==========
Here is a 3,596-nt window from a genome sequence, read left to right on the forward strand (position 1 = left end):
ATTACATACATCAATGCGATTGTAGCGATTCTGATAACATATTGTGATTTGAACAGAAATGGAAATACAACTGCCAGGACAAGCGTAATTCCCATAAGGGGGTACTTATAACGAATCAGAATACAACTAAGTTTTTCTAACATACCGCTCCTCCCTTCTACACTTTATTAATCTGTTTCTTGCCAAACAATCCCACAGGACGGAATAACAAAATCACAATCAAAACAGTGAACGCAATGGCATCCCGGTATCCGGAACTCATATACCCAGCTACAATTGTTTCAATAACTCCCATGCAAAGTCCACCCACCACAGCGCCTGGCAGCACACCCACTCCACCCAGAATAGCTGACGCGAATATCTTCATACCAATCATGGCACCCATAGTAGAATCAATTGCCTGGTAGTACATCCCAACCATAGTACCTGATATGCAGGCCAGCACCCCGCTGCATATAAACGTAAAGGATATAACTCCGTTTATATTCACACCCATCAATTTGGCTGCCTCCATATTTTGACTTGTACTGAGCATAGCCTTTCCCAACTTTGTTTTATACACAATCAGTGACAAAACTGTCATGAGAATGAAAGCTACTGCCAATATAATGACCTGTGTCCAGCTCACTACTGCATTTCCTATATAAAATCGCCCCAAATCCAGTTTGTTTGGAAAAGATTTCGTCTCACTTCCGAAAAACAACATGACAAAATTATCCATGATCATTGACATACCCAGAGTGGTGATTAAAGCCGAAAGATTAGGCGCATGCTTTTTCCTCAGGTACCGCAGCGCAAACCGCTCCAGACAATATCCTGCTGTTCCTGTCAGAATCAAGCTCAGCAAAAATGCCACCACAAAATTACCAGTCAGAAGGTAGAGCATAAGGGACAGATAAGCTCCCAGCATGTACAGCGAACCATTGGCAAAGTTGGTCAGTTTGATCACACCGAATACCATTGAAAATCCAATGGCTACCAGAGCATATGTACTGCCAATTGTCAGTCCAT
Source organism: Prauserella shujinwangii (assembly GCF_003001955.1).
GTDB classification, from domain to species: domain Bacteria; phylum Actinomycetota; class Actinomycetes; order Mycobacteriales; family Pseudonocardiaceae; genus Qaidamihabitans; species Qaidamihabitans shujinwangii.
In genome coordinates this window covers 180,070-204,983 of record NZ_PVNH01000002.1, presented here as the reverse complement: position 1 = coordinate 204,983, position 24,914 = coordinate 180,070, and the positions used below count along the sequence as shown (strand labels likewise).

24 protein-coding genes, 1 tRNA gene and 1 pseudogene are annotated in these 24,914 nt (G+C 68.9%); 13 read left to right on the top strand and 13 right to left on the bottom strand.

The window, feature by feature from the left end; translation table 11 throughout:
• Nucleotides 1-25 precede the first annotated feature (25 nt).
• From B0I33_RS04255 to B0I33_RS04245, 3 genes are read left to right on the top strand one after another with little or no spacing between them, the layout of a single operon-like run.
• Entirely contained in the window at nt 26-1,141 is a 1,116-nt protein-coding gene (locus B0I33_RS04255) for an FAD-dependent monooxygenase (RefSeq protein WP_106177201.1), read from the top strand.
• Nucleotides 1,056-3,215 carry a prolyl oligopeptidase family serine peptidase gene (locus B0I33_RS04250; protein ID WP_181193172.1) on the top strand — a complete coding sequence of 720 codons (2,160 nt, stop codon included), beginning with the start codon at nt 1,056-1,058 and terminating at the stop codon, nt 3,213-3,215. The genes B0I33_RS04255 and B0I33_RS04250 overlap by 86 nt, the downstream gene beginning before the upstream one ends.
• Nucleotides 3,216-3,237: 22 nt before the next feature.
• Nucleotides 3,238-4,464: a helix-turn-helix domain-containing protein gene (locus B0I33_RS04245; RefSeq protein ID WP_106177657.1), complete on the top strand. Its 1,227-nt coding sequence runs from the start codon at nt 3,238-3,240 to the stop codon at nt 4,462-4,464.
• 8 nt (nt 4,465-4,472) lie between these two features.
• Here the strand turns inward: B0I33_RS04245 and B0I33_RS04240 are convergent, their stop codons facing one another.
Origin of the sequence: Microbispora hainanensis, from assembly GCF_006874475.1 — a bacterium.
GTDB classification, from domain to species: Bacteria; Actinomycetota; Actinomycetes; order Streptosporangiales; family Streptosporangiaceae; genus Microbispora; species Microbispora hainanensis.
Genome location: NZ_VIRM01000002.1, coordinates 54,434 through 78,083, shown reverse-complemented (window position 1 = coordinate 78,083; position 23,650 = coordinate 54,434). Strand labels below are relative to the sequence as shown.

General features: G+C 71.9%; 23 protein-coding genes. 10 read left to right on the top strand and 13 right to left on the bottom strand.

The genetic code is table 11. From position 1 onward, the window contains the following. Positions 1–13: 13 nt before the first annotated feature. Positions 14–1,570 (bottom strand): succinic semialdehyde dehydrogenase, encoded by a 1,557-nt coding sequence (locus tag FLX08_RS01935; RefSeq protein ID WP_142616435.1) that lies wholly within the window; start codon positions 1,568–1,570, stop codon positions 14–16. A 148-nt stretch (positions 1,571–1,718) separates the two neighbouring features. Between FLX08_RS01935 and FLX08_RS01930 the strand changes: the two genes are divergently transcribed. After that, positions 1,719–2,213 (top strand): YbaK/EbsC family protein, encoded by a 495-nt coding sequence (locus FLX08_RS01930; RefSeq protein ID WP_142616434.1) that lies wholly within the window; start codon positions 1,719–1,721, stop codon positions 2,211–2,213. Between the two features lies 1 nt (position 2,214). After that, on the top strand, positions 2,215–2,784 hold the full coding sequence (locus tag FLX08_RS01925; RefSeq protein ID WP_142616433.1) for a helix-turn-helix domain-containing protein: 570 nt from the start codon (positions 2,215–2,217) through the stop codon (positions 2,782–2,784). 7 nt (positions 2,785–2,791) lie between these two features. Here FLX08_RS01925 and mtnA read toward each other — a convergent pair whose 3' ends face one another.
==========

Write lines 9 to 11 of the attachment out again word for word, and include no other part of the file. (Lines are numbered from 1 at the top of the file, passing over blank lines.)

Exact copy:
• From B0I33_RS04255 to B0I33_RS04245, 3 genes are read left to right on the top strand one after another with little or no spacing between them, the layout of a single operon-like run.
• Entirely contained in the window at nt 26-1,141 is a 1,116-nt protein-coding gene (locus B0I33_RS04255) for an FAD-dependent monooxygenase (RefSeq protein WP_106177201.1), read from the top strand.
• Nucleotides 1,056-3,215 carry a prolyl oligopeptidase family serine peptidase gene (locus B0I33_RS04250; protein ID WP_181193172.1) on the top strand — a complete coding sequence of 720 codons (2,160 nt, stop codon included), beginning with the start codon at nt 1,056-1,058 and terminating at the stop codon, nt 3,213-3,215. The genes B0I33_RS04255 and B0I33_RS04250 overlap by 86 nt, the downstream gene beginning before the upstream one ends.